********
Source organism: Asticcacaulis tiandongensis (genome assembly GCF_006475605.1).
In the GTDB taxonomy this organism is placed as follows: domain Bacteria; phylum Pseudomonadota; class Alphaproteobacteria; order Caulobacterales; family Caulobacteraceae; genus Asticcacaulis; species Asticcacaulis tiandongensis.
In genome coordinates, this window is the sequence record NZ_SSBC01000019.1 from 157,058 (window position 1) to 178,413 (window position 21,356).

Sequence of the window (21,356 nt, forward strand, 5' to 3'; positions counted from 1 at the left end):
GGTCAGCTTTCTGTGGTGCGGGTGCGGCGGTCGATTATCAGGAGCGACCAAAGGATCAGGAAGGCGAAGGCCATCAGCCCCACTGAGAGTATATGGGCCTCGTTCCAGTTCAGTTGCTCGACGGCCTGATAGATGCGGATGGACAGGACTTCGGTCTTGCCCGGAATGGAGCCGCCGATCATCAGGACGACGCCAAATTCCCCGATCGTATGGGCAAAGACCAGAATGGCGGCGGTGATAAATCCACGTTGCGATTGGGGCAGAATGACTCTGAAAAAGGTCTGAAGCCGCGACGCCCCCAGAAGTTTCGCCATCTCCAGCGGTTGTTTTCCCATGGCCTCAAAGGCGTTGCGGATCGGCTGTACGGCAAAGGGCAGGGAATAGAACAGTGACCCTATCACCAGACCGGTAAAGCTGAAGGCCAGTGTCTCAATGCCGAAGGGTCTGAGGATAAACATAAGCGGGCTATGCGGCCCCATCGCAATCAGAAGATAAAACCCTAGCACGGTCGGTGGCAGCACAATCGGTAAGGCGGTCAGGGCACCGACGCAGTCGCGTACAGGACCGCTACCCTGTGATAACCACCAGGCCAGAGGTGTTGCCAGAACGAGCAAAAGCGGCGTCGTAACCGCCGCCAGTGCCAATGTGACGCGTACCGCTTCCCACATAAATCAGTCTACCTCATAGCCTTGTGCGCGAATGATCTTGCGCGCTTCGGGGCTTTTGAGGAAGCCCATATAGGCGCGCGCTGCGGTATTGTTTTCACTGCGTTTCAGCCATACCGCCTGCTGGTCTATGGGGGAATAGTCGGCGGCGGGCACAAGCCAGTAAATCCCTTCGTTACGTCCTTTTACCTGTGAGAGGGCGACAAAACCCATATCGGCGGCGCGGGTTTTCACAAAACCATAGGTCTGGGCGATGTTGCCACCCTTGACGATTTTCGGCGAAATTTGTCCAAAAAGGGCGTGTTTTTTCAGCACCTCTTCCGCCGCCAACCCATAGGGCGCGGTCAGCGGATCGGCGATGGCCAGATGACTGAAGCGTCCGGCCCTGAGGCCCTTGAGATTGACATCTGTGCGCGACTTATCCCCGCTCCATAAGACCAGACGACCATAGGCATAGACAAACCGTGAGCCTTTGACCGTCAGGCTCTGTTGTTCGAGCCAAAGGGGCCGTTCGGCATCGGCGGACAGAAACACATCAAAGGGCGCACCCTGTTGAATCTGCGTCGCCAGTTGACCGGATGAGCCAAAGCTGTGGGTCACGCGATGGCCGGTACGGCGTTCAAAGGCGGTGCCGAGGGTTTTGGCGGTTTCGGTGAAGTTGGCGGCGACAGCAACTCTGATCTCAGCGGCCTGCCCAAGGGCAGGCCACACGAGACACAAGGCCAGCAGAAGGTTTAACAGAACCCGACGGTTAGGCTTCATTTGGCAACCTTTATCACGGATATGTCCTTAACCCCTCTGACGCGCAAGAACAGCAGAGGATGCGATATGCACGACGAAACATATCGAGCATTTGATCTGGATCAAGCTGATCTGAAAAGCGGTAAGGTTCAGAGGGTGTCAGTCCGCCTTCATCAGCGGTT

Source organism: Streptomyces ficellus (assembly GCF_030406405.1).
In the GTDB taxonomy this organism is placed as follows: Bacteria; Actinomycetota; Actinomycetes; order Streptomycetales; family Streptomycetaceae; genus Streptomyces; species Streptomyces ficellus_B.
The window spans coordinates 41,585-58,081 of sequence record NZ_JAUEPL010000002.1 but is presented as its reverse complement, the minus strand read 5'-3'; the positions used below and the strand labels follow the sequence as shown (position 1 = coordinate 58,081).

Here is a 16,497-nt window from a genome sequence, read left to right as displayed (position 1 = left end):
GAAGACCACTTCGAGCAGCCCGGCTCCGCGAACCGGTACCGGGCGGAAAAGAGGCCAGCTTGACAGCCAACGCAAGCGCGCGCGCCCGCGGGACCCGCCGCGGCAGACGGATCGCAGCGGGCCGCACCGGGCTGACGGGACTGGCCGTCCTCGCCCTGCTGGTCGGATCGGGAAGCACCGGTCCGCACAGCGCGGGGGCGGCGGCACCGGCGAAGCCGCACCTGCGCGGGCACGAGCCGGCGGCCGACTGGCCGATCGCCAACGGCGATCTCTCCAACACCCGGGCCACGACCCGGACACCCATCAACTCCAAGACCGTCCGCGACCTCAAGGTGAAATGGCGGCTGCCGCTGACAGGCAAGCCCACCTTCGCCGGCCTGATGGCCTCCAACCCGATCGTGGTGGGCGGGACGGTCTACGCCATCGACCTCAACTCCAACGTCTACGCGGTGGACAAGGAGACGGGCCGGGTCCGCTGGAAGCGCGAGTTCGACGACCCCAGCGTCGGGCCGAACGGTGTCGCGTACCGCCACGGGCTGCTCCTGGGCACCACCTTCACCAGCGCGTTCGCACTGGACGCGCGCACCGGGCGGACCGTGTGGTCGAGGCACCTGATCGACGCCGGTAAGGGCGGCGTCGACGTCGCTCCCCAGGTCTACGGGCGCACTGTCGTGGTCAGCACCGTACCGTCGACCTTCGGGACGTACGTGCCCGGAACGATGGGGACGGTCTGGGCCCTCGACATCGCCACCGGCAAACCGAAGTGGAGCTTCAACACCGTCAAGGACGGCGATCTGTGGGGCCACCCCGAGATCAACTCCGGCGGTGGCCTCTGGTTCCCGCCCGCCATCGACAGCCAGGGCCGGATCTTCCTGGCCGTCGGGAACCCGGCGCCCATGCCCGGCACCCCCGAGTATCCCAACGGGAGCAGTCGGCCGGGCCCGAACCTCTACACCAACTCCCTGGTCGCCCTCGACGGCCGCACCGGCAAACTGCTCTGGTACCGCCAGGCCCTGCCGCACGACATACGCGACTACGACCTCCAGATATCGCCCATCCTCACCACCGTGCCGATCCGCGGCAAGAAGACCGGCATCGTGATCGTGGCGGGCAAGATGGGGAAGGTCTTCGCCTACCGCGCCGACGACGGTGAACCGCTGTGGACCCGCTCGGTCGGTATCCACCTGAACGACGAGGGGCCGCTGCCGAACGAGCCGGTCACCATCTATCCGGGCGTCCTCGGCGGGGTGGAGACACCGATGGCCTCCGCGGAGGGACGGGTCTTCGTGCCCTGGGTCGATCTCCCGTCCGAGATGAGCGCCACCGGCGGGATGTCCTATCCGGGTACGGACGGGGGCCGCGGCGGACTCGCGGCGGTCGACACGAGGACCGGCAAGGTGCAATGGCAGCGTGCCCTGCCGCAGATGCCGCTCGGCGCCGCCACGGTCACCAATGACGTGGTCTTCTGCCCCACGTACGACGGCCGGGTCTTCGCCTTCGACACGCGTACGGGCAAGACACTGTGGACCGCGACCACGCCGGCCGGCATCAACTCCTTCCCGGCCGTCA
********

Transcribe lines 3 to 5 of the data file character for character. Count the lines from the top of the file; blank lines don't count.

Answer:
In genome coordinates, this window is the sequence record NZ_SSBC01000019.1 from 157,058 (window position 1) to 178,413 (window position 21,356).

Sequence of the window (21,356 nt, forward strand, 5' to 3'; positions counted from 1 at the left end):
GGTCAGCTTTCTGTGGTGCGGGTGCGGCGGTCGATTATCAGGAGCGACCAAAGGATCAGGAAGGCGAAGGCCATCAGCCCCACTGAGAGTATATGGGCCTCGTTCCAGTTCAGTTGCTCGACGGCCTGATAGATGCGGATGGACAGGACTTCGGTCTTGCCCGGAATGGAGCCGCCGATCATCAGGACGACGCCAAATTCCCCGATCGTATGGGCAAAGACCAGAATGGCGGCGGTGATAAATCCACGTTGCGATTGGGGCAGAATGACTCTGAAAAAGGTCTGAAGCCGCGACGCCCCCAGAAGTTTCGCCATCTCCAGCGGTTGTTTTCCCATGGCCTCAAAGGCGTTGCGGATCGGCTGTACGGCAAAGGGCAGGGAATAGAACAGTGACCCTATCACCAGACCGGTAAAGCTGAAGGCCAGTGTCTCAATGCCGAAGGGTCTGAGGATAAACATAAGCGGGCTATGCGGCCCCATCGCAATCAGAAGATAAAACCCTAGCACGGTCGGTGGCAGCACAATCGGTAAGGCGGTCAGGGCACCGACGCAGTCGCGTACAGGACCGCTACCCTGTGATAACCACCAGGCCAGAGGTGTTGCCAGAACGAGCAAAAGCGGCGTCGTAACCGCCGCCAGTGCCAATGTGACGCGTACCGCTTCCCACATAAATCAGTCTACCTCATAGCCTTGTGCGCGAATGATCTTGCGCGCTTCGGGGCTTTTGAGGAAGCCCATATAGGCGCGCGCTGCGGTATTGTTTTCACTGCGTTTCAGCCATACCGCCTGCTGGTCTATGGGGGAATAGTCGGCGGCGGGCACAAGCCAGTAAATCCCTTCGTTACGTCCTTTTACCTGTGAGAGGGCGACAAAACCCATATCGGCGGCGCGGGTTTTCACAAAACCATAGGTCTGGGCGATGTTGCCACCCTTGACGATTTTCGGCGAAATTTGTCCAAAAAGGGCGTGTTTTTTCAGCACCTCTTCCGCCGCCAACCCATAGGGCGCGGTCAGCGGATCGGCGATGGCCAGATGACTGAAGCGTCCGGCCCTGAGGCCCTTGAGATTGACATCTGTGCGCGACTTATCCCCGCTCCATAAGACCAGACGACCATAGGCATAGACAAACCGTGAGCCTTTGACCGTCAGGCTCTGTTGTTCGAGCCAAAGGGGCCGTTCGGCATCGGCGGACAGAAACACATCAAAGGGCGCACCCTGTTGAATCTGCGTCGCCAGTTGACCGGATGAGCCAAAGCTGTGGGTCACGCGATGGCCGGTACGGCGTTCAAAGGCGGTGCCGAGGGTTTTGGCGGTTTCGGTGAAGTTGGCGGCGACAGCAACTCTGATCTCAGCGGCCTGCCCAAGGGCAGGCCACACGAGACACAAGGCCAGCAGAAGGTTTAACAGAACCCGACGGTTAGGCTTCATTTGGCAACCTTTATCACGGATATGTCCTTAACCCCTCTGACGCGCAAGAACAGCAGAGGATGCGATATGCACGACGAAACATATCGAGCATTTGATCTGGATCAAGCTGATCTGAAAAGCGGTAAGGTTCAGAGGGTGTCAGTCCGCCTTCATCAGCGGTT